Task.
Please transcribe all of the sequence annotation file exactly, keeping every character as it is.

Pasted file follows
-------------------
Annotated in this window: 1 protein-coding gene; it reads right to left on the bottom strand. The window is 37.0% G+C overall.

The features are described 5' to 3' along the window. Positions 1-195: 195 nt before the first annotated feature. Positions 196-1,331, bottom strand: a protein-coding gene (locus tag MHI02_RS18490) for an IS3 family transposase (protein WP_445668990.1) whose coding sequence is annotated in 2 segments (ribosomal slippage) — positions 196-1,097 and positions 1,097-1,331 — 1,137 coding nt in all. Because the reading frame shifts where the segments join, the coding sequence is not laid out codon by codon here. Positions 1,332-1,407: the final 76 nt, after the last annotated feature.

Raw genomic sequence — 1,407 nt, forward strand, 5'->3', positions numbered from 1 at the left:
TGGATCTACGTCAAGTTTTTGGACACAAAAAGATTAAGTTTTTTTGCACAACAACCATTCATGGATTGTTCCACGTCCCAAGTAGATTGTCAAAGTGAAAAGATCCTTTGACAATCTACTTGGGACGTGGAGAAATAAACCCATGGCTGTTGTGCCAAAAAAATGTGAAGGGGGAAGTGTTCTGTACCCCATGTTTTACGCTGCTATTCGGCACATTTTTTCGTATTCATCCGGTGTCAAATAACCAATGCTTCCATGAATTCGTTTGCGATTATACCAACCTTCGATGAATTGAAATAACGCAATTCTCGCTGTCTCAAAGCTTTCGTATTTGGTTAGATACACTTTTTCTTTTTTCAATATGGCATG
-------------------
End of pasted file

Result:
Annotated in this window: 1 protein-coding gene; it reads right to left on the bottom strand. The window is 37.0% G+C overall.

The features are described 5' to 3' along the window. Positions 1-195: 195 nt before the first annotated feature. Positions 196-1,331, bottom strand: a protein-coding gene (locus tag MHI02_RS18490) for an IS3 family transposase (protein WP_445668990.1) whose coding sequence is annotated in 2 segments (ribosomal slippage) — positions 196-1,097 and positions 1,097-1,331 — 1,137 coding nt in all. Because the reading frame shifts where the segments join, the coding sequence is not laid out codon by codon here. Positions 1,332-1,407: the final 76 nt, after the last annotated feature.

Raw genomic sequence — 1,407 nt, forward strand, 5'->3', positions numbered from 1 at the left:
TGGATCTACGTCAAGTTTTTGGACACAAAAAGATTAAGTTTTTTTGCACAACAACCATTCATGGATTGTTCCACGTCCCAAGTAGATTGTCAAAGTGAAAAGATCCTTTGACAATCTACTTGGGACGTGGAGAAATAAACCCATGGCTGTTGTGCCAAAAAAATGTGAAGGGGGAAGTGTTCTGTACCCCATGTTTTACGCTGCTATTCGGCACATTTTTTCGTATTCATCCGGTGTCAAATAACCAATGCTTCCATGAATTCGTTTGCGATTATACCAACCTTCGATGAATTGAAATAACGCAATTCTCGCTGTCTCAAAGCTTTCGTATTTGGTTAGATACACTTTTTCTTTTTTCAATATGGCATG